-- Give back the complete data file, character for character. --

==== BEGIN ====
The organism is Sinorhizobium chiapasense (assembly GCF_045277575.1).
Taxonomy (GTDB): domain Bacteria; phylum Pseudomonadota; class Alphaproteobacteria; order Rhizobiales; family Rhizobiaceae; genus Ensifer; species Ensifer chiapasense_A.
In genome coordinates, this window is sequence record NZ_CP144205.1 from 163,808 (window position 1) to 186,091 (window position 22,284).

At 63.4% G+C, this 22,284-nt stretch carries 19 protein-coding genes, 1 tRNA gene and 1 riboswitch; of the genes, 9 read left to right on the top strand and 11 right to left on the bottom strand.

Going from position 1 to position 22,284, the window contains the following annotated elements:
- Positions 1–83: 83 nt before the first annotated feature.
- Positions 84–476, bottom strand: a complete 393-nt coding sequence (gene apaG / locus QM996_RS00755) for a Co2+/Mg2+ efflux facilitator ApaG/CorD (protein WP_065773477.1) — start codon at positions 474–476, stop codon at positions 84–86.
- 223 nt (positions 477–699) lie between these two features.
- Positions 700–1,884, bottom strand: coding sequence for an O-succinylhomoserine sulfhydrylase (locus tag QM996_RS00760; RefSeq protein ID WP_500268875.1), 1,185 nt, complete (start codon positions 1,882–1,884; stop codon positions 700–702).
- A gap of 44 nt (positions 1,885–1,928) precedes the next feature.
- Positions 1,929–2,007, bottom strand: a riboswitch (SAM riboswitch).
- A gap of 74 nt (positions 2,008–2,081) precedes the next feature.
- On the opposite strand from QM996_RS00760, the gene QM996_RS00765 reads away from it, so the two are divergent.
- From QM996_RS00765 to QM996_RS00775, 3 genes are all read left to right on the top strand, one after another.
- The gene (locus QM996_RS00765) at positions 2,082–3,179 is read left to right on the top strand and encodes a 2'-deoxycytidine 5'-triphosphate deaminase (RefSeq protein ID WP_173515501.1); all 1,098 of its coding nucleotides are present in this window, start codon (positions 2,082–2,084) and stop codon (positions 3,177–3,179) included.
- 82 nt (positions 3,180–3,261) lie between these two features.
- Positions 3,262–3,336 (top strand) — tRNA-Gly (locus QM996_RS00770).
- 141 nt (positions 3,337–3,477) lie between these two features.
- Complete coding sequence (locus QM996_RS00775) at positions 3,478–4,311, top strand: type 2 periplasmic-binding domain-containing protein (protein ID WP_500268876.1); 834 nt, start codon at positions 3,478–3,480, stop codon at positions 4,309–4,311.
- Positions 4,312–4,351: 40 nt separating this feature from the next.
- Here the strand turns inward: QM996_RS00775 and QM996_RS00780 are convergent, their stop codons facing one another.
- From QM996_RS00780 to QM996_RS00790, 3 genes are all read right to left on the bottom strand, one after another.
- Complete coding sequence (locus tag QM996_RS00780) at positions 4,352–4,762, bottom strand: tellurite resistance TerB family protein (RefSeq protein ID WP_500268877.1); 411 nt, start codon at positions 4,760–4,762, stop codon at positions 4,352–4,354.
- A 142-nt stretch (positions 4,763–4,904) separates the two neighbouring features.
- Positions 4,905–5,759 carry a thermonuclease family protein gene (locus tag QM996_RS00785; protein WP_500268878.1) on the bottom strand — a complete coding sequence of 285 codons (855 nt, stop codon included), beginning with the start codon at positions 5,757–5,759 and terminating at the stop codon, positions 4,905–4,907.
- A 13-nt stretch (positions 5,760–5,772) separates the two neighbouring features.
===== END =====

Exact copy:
The organism is Sinorhizobium chiapasense (assembly GCF_045277575.1).
Taxonomy (GTDB): domain Bacteria; phylum Pseudomonadota; class Alphaproteobacteria; order Rhizobiales; family Rhizobiaceae; genus Ensifer; species Ensifer chiapasense_A.
In genome coordinates, this window is sequence record NZ_CP144205.1 from 163,808 (window position 1) to 186,091 (window position 22,284).

At 63.4% G+C, this 22,284-nt stretch carries 19 protein-coding genes, 1 tRNA gene and 1 riboswitch; of the genes, 9 read left to right on the top strand and 11 right to left on the bottom strand.

Going from position 1 to position 22,284, the window contains the following annotated elements:
- Positions 1–83: 83 nt before the first annotated feature.
- Positions 84–476, bottom strand: a complete 393-nt coding sequence (gene apaG / locus QM996_RS00755) for a Co2+/Mg2+ efflux facilitator ApaG/CorD (protein WP_065773477.1) — start codon at positions 474–476, stop codon at positions 84–86.
- 223 nt (positions 477–699) lie between these two features.
- Positions 700–1,884, bottom strand: coding sequence for an O-succinylhomoserine sulfhydrylase (locus tag QM996_RS00760; RefSeq protein ID WP_500268875.1), 1,185 nt, complete (start codon positions 1,882–1,884; stop codon positions 700–702).
- A gap of 44 nt (positions 1,885–1,928) precedes the next feature.
- Positions 1,929–2,007, bottom strand: a riboswitch (SAM riboswitch).
- A gap of 74 nt (positions 2,008–2,081) precedes the next feature.
- On the opposite strand from QM996_RS00760, the gene QM996_RS00765 reads away from it, so the two are divergent.
- From QM996_RS00765 to QM996_RS00775, 3 genes are all read left to right on the top strand, one after another.
- The gene (locus QM996_RS00765) at positions 2,082–3,179 is read left to right on the top strand and encodes a 2'-deoxycytidine 5'-triphosphate deaminase (RefSeq protein ID WP_173515501.1); all 1,098 of its coding nucleotides are present in this window, start codon (positions 2,082–2,084) and stop codon (positions 3,177–3,179) included.
- 82 nt (positions 3,180–3,261) lie between these two features.
- Positions 3,262–3,336 (top strand) — tRNA-Gly (locus QM996_RS00770).
- 141 nt (positions 3,337–3,477) lie between these two features.
- Complete coding sequence (locus QM996_RS00775) at positions 3,478–4,311, top strand: type 2 periplasmic-binding domain-containing protein (protein ID WP_500268876.1); 834 nt, start codon at positions 3,478–3,480, stop codon at positions 4,309–4,311.
- Positions 4,312–4,351: 40 nt separating this feature from the next.
- Here the strand turns inward: QM996_RS00775 and QM996_RS00780 are convergent, their stop codons facing one another.
- From QM996_RS00780 to QM996_RS00790, 3 genes are all read right to left on the bottom strand, one after another.
- Complete coding sequence (locus tag QM996_RS00780) at positions 4,352–4,762, bottom strand: tellurite resistance TerB family protein (RefSeq protein ID WP_500268877.1); 411 nt, start codon at positions 4,760–4,762, stop codon at positions 4,352–4,354.
- A 142-nt stretch (positions 4,763–4,904) separates the two neighbouring features.
- Positions 4,905–5,759 carry a thermonuclease family protein gene (locus tag QM996_RS00785; protein WP_500268878.1) on the bottom strand — a complete coding sequence of 285 codons (855 nt, stop codon included), beginning with the start codon at positions 5,757–5,759 and terminating at the stop codon, positions 4,905–4,907.
- A 13-nt stretch (positions 5,760–5,772) separates the two neighbouring features.